A crook-eyed and foppish jerks of jerks, Asterios Polyp is the guy at the university parties whom everybody hates but still self-consciously sidles near to just so they can hear what he’s saying—even if it’ll make them sick the rest of the night. Daredevil and Batman: Year One artist David Mazzucchelli does the amazing in this, his first graphic novel, in not only basing an entire work around such an unctuous creation but actually making him something of a real human being whom one can envision caring about. The result is one of the smartest and most rewarding graphic novels of the year to date.
At the start of Asterios Polyp, we can see that the titular titan of academia has fallen to great depths. On the night of his fiftieth birthday he was lazing about his apartment watching porn in a disheveled manner, right before the whole place went up in flames. Not long before he’d been a guy to be reckoned with, a renowned professor of architecture whose ideas were so uncompromising that he was called (with some envy) a “paper architect”—meaning none of his buildings had ever actually been constructed. One randomly-chosen bus ticket out of town and the novel turns into a series of flashbacks by which we see not only the rigorously applied mechanisms by which Asterios turned himself into such a preening ass of arrogance but the stages of his bona fide romance with a quiet beauty of a sculptor, Hana, who just finally couldn’t take it anymore.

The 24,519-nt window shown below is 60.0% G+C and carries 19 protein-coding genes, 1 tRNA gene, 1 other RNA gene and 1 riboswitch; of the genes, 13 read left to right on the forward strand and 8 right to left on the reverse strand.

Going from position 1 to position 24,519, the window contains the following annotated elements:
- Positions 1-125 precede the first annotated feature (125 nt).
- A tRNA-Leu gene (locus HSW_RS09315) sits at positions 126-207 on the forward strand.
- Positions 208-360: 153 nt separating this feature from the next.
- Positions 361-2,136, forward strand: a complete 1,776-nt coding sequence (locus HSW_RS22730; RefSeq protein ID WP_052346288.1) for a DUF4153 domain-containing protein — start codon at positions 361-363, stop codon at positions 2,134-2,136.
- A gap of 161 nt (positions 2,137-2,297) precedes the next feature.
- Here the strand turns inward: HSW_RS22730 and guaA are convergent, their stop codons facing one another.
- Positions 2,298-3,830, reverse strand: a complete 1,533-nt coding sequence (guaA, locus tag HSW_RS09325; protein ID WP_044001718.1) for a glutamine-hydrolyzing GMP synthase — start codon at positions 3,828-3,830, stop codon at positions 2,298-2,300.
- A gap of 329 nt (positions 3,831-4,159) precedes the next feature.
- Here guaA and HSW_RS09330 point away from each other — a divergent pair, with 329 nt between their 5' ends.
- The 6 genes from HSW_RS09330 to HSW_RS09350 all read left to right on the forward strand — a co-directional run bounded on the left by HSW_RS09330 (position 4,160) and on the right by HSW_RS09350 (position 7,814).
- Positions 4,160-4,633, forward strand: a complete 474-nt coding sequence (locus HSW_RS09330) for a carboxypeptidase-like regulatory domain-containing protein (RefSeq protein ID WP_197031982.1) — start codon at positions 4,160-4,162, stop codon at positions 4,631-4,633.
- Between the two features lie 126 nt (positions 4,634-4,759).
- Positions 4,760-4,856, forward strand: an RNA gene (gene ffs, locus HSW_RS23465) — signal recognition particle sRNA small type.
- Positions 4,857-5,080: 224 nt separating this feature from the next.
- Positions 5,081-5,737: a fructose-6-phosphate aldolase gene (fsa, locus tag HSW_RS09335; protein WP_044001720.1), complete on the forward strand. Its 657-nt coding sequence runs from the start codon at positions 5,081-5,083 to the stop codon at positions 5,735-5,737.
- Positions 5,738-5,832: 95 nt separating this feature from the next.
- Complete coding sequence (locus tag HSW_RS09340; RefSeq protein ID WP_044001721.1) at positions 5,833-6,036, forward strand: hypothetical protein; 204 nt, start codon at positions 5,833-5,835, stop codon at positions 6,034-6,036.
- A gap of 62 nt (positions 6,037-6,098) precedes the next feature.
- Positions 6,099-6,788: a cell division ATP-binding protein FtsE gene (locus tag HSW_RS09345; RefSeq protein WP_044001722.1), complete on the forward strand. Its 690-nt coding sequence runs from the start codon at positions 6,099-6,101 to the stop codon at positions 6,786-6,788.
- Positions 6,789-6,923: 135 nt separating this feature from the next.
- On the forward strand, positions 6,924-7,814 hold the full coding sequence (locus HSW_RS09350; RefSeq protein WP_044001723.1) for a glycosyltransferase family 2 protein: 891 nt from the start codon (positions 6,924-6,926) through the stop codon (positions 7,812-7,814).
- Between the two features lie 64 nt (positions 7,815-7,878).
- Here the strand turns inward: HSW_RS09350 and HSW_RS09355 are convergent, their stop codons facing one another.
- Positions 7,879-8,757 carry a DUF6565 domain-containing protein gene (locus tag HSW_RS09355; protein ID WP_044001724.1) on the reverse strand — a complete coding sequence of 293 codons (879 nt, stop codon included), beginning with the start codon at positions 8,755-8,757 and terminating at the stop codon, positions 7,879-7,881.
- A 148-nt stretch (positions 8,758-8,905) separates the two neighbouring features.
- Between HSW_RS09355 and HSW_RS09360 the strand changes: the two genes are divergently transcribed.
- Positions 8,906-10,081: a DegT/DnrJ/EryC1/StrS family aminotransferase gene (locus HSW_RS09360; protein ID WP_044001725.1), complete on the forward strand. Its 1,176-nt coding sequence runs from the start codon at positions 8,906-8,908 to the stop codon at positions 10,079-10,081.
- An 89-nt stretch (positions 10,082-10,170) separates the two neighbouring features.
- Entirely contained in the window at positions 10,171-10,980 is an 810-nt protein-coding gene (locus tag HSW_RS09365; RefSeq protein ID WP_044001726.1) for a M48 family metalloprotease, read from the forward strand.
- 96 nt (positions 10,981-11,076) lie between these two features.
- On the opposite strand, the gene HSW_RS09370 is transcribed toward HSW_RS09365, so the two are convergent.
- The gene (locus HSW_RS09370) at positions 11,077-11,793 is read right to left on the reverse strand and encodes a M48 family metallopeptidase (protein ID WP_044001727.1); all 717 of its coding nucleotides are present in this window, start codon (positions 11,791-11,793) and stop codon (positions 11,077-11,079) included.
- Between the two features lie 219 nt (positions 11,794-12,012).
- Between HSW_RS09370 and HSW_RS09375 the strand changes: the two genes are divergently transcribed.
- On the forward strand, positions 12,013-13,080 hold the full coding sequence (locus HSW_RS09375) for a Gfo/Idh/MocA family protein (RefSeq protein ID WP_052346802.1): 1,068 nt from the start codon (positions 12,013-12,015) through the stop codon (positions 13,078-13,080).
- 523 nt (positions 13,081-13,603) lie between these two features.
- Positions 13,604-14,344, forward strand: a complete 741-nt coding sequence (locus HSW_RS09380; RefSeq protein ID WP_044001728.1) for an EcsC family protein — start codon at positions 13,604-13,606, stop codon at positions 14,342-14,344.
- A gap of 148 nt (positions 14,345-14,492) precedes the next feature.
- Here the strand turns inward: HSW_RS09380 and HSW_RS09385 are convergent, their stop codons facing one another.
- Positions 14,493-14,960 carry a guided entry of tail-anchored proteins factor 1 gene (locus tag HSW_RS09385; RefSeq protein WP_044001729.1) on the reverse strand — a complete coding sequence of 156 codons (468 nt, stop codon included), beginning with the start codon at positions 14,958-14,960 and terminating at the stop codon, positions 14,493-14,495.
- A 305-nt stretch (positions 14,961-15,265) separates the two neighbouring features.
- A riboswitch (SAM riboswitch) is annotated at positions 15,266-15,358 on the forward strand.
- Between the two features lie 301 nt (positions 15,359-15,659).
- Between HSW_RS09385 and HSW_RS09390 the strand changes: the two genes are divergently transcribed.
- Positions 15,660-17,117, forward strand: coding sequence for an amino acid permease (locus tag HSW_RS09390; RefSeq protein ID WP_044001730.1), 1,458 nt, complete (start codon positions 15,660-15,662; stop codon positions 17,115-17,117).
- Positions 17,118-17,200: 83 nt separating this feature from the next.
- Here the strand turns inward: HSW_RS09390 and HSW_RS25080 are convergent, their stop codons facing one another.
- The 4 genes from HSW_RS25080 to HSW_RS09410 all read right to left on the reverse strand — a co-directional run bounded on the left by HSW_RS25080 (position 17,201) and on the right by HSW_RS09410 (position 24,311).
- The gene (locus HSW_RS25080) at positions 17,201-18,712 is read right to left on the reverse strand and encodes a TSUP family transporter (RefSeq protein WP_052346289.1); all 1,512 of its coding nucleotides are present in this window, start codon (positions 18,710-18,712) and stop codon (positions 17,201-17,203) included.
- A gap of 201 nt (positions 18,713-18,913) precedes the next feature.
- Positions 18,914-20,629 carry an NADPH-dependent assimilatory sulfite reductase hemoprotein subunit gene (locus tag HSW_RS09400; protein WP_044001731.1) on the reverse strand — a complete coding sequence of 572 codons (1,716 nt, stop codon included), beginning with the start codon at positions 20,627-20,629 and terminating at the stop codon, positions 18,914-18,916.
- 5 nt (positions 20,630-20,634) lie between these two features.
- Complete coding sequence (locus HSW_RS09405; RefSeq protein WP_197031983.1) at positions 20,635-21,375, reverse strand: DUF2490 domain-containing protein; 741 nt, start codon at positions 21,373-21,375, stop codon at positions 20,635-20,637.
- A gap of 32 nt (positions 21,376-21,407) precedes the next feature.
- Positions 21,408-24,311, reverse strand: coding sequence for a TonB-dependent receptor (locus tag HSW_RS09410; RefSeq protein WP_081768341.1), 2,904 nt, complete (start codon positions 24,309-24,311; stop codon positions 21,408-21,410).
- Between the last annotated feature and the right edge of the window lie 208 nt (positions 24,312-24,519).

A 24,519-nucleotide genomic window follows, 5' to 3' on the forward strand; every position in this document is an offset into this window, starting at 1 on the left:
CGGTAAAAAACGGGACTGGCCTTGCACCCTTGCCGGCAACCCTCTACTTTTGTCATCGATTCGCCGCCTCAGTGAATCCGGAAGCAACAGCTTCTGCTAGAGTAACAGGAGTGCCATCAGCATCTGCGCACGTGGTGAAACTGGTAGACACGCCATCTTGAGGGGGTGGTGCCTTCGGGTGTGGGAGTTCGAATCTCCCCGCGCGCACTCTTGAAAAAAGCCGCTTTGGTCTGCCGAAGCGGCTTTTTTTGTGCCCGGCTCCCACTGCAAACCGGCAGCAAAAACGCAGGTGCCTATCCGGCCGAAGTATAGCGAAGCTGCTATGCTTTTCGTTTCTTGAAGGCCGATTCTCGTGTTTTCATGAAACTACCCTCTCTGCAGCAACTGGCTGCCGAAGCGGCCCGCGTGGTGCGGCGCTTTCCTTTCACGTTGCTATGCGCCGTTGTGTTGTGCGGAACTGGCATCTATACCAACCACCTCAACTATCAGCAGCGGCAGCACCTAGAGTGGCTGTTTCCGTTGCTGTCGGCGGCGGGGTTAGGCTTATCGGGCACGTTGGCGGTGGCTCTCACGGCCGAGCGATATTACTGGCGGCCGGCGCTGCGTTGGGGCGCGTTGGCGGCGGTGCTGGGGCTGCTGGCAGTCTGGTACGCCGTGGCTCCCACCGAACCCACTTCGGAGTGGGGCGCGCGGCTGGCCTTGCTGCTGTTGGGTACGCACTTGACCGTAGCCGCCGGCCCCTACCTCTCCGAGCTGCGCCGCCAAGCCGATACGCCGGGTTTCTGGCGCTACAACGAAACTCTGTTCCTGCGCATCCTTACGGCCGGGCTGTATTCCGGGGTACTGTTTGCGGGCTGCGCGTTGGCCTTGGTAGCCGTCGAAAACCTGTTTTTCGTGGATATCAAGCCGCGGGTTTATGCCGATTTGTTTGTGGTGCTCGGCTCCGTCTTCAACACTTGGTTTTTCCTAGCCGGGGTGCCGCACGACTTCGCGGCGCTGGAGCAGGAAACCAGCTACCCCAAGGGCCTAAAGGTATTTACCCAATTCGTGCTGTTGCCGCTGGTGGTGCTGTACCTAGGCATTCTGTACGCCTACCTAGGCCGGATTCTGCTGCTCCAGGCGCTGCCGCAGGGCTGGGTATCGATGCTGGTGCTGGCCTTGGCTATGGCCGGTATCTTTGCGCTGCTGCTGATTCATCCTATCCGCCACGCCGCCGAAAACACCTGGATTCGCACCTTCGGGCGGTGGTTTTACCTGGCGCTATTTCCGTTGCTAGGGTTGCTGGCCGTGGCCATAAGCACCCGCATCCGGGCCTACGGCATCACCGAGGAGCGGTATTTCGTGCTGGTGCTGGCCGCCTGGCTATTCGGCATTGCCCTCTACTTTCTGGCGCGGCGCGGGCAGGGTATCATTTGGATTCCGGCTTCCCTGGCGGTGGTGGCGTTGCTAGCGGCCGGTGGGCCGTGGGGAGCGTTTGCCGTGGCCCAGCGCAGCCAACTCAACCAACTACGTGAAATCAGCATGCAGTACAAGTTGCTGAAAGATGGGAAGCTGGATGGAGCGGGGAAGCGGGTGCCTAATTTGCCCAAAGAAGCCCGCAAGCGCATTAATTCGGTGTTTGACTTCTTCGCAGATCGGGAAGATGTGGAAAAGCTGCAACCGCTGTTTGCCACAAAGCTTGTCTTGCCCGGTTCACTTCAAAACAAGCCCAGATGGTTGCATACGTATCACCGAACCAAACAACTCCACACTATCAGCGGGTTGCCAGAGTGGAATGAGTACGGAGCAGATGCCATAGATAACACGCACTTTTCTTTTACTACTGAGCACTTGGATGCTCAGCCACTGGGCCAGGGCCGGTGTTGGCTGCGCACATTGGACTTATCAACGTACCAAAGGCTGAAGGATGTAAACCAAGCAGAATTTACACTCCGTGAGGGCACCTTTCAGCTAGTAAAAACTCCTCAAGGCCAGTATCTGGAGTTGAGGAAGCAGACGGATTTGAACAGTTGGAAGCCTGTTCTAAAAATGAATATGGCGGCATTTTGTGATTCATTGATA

Mazzucchelli fiddles enjoyably with his storylines throughout here, stirring in dream sequences and breezy asides on Platonic logic and the history of architecture. For all the lashings of satire leveled at the pretentious realms of theoretical disciplines, where an unbuilt building is a sign of an architect’s enviable purity, Mazzuccheli evinces a sharp and well-calibrated intellect, seeding his dialogue with the kind of worn-in literacy that such a work requires. The motley gang of supporting characters (particularly those in the nameless small town Asterios holes up in to take stock of his life) hold up strong against the gale-force wind of Asterios’ hawk-like visage and smirking glare. Unfortunately, a secondary device of the author’s which toys with the idea of a shadow brother to Asterios (also functioning as the narrator) plays less well.
The satire weeds out somewhat as the book whips along, Mazzucchelli’s art a vibrant blur of primary color and strong, simple lines that lends itself better to the heart-palpitating romance of regret that the book eventually becomes. By the end of it all, Asterios seems less a terrible bore than simply that worst and most arrogant part we fear is within each of us—which makes Mazzucchelli’s shock ending all the more wrenching when it comes.
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// Moving Pixels
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